The hauntingly tender Christmas carol “O Holy Night” has a strange and fascinating history. Indeed, the version we have in our hymnbooks today was the result of a joint effort among individuals who would by no stretch be considered orthodox Christians.
- The lyrics were written by a lapsed Catholic.
- The score was written by a non-practicing Jew.
- The piece was first sung in public by a popular opera singer.
- The English translation came from a transcendentalist who denied basic biblical doctrine.
- The official church hierarchy originally opposed the song even though congregations loved it and demanded that it be sung.
That’s only the tip of the iceberg when it comes to how this alluring carol came to our ears today. Yet for all the twists and turns in its strange and bumpy journey—not to mention its wildly loose translation into English—the result is truly beautiful. In fact, it’s just not a Christmas Eve service if we don’t sing “O Holy Night.”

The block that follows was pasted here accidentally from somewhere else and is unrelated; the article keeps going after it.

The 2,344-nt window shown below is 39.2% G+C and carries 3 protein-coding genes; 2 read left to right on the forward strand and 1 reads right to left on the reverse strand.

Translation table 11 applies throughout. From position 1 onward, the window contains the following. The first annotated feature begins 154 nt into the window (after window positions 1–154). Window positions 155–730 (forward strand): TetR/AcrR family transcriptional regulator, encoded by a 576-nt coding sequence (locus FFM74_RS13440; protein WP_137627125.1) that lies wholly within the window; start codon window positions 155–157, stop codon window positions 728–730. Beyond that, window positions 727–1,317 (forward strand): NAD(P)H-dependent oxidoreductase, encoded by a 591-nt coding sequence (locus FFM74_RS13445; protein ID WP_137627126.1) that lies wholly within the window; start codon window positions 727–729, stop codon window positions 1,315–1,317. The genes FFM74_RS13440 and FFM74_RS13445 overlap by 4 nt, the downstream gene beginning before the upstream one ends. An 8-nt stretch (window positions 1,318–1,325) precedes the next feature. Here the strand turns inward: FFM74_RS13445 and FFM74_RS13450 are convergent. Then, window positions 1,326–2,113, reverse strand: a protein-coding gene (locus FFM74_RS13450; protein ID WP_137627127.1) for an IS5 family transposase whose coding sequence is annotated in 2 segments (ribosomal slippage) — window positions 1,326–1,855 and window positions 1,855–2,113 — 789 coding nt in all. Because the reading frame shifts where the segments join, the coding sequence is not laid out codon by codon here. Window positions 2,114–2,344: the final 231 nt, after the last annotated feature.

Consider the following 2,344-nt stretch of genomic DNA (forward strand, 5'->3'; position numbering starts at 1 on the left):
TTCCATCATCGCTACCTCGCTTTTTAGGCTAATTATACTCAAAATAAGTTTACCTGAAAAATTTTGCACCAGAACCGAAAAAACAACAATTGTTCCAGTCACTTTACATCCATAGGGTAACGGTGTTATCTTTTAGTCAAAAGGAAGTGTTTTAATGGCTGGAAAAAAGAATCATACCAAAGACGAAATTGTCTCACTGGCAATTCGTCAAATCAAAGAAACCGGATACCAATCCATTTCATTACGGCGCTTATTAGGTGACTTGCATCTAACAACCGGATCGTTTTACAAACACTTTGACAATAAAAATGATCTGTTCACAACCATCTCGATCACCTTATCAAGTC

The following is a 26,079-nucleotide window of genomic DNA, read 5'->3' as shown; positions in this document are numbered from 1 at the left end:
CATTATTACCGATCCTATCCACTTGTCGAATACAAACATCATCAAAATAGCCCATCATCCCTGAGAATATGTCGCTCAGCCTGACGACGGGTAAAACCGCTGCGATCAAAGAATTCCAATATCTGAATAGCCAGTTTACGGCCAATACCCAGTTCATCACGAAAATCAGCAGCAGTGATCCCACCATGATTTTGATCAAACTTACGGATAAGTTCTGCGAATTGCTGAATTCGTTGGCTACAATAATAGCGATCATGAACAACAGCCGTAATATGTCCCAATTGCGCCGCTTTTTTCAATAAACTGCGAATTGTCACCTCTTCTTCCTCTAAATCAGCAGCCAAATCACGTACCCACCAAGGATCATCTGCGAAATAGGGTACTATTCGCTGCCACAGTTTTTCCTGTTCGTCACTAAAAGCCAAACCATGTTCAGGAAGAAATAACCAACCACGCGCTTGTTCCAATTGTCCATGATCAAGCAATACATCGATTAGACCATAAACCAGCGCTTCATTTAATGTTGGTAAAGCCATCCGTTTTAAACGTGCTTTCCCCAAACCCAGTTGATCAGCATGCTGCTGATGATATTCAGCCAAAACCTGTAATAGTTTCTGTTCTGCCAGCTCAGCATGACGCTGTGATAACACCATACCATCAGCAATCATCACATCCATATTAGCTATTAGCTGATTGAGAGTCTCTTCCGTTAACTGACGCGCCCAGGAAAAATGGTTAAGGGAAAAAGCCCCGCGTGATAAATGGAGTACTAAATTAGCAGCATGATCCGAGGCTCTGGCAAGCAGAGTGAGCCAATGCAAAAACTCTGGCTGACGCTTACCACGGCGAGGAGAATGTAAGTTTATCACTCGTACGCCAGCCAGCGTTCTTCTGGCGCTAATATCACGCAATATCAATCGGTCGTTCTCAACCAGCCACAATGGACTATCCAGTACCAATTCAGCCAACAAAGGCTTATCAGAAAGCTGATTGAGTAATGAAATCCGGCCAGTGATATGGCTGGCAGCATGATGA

The carol itself, then, can be seen as a helpful illustration of life itself. We, too, experience many zigs and zags on the way to our divinely intended destination. But God can take the broken pieces of our lives and shape them into a beautiful mosaic.
We do much the same with stained glass windows. We gather sharp and broken pieces of colored glass and fit them together with design and intentionality to tell the Jesus story. The God of the universe does the same with his people. He tells the story of Jesus and his love through the order and design he brings to our chaotic lives. God’s gracious work in us is “a thrill of hope” for which “the weary world rejoices.”
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